If a man dug up an old lawn mower and then wrote a paper arguing that it was the result of random chance, no one would take him seriously. Yet, with the exception of a “religious nut,” no one would question a scientist who wrote a paper about the bombardier beetle and assumed it to be the result of evolutionary processes (random chance). But if the mower is a product of intelligent design, what about the infinitely more complex beetle?
The bombardier beetle stores two chemicals in its body. When something threatens it, it discharges the two chemicals into a larger water-filled chamber in its rear end. The chemicals heat rapidly, and the beetle’s rear end is transformed into a high-pressure, deadly accurate, pulsating cannon. The discharge comes out as a series of pulses (500 per second) at a speed of 66 feet per second! The timing of this mixing and expelling process—using muscular release valves—is critical if the beetle is to deter its enemies and avoid blowing itself up.
The bombardier beetle has fascinated scientists for decades. Ever since Dr. Hermann Schildknecht performed microsurgery on the beetle to discover the process it used to create its explosive mixture, scientists have continued to study this strange creature.
Andy McIntosh, professor of thermodynamics and combustion theory at the University of Leeds in England, has recently been analyzing the beetle in order to improve the design efficiencies of jet engines. He thinks he may be able to mimic the beetle’s chamber design to develop an engine that can be easily restarted at high altitudes.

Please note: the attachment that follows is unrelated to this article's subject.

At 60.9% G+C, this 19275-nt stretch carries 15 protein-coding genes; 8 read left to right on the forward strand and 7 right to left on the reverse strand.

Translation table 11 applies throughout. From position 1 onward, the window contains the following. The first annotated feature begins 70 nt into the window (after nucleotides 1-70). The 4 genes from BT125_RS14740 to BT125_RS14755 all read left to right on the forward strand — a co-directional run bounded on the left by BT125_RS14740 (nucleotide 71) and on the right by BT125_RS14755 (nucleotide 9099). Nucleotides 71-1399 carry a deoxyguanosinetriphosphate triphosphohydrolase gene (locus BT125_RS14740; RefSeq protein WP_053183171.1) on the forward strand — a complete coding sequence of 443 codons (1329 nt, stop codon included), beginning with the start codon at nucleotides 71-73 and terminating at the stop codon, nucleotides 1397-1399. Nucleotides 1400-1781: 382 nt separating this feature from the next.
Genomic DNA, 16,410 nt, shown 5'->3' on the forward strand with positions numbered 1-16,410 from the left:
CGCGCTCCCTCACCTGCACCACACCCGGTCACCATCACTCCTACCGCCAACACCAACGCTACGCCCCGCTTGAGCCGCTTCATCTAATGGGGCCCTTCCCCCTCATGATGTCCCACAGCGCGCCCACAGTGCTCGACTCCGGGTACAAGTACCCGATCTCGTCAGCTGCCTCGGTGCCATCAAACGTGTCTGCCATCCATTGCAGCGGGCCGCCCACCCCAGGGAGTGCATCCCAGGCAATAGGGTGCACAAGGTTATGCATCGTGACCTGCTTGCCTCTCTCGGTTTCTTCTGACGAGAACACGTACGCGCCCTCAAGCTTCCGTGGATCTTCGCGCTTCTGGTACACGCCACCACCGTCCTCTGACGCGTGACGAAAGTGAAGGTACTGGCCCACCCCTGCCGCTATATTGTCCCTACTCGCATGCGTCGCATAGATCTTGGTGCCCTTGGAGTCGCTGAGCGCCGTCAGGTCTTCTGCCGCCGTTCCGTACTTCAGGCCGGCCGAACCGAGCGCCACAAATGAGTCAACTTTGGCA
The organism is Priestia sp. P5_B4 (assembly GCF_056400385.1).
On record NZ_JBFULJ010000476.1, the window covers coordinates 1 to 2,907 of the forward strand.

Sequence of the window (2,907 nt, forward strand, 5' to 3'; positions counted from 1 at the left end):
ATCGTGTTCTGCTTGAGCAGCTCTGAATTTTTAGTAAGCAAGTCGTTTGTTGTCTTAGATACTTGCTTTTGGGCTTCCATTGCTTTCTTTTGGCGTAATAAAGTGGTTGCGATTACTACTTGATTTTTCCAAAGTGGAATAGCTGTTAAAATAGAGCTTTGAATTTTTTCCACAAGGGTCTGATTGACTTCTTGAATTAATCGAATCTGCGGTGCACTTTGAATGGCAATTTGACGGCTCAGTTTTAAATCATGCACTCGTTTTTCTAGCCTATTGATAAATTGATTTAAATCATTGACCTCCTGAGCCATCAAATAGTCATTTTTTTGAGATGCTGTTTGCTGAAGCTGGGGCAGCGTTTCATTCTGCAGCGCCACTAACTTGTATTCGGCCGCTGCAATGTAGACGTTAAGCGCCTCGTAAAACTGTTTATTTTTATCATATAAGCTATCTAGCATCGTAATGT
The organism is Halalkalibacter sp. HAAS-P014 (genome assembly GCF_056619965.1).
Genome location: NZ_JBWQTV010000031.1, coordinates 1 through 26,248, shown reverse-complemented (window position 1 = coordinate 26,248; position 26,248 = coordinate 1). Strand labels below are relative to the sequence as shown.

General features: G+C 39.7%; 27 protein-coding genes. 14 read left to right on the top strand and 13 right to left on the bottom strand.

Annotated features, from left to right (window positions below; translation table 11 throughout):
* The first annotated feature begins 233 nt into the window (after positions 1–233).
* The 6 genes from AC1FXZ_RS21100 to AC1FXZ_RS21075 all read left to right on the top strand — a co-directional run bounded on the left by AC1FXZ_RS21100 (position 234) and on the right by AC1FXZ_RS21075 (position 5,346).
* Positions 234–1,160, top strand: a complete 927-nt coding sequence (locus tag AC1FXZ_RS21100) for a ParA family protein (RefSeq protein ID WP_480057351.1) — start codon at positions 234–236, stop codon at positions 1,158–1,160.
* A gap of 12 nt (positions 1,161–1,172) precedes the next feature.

If he succeeds, he will be the designer of a better jet engine. Yet the beetle design he copied is assumed to be the result of random chance! Why do so many scientists look at the universe and life and say that no Intelligence was needed to create it? Their reasoning isn’t scientific.
The first scientists wanted to discover the wonders of the Creator’s handiwork—to learn how and why things happen—and to use this knowledge to solve problems and create intelligent designs. Then, atheists gained a foothold—arguing that a truly objective approach to the scientific method requires scientists to deny—or at least ignore—the metaphysical, and thus the intelligent Designer was evicted. The great successes of science increased its influence, and so a materialistic worldview began to dominate our educational institutions.
A religious void—especially among the highly educated—developed in Western societies as people’s confidence in religious answers to life was shaken by an aggressive skepticism that offered nothing in its place. No wonder despair is on the increase. It is hard to feel significant in a universe that started with a random big bang and declares that everything and everyone is an accident.
A Designer, on the other hand, implies that Someone made us through a deliberate, purposeful act. Someone wanted us around. Who is this intelligent Designer? and What is our purpose? became the next big questions needing answers. But, they also limit our search because only three major religions talk about a personal Creator God—Judaism, Islam, and Christianity—and they all point back to the Bible’s book of Genesis as their starting point.
We should start there too. After all, that’s where God tells His story about how life on earth, our own included, came to be.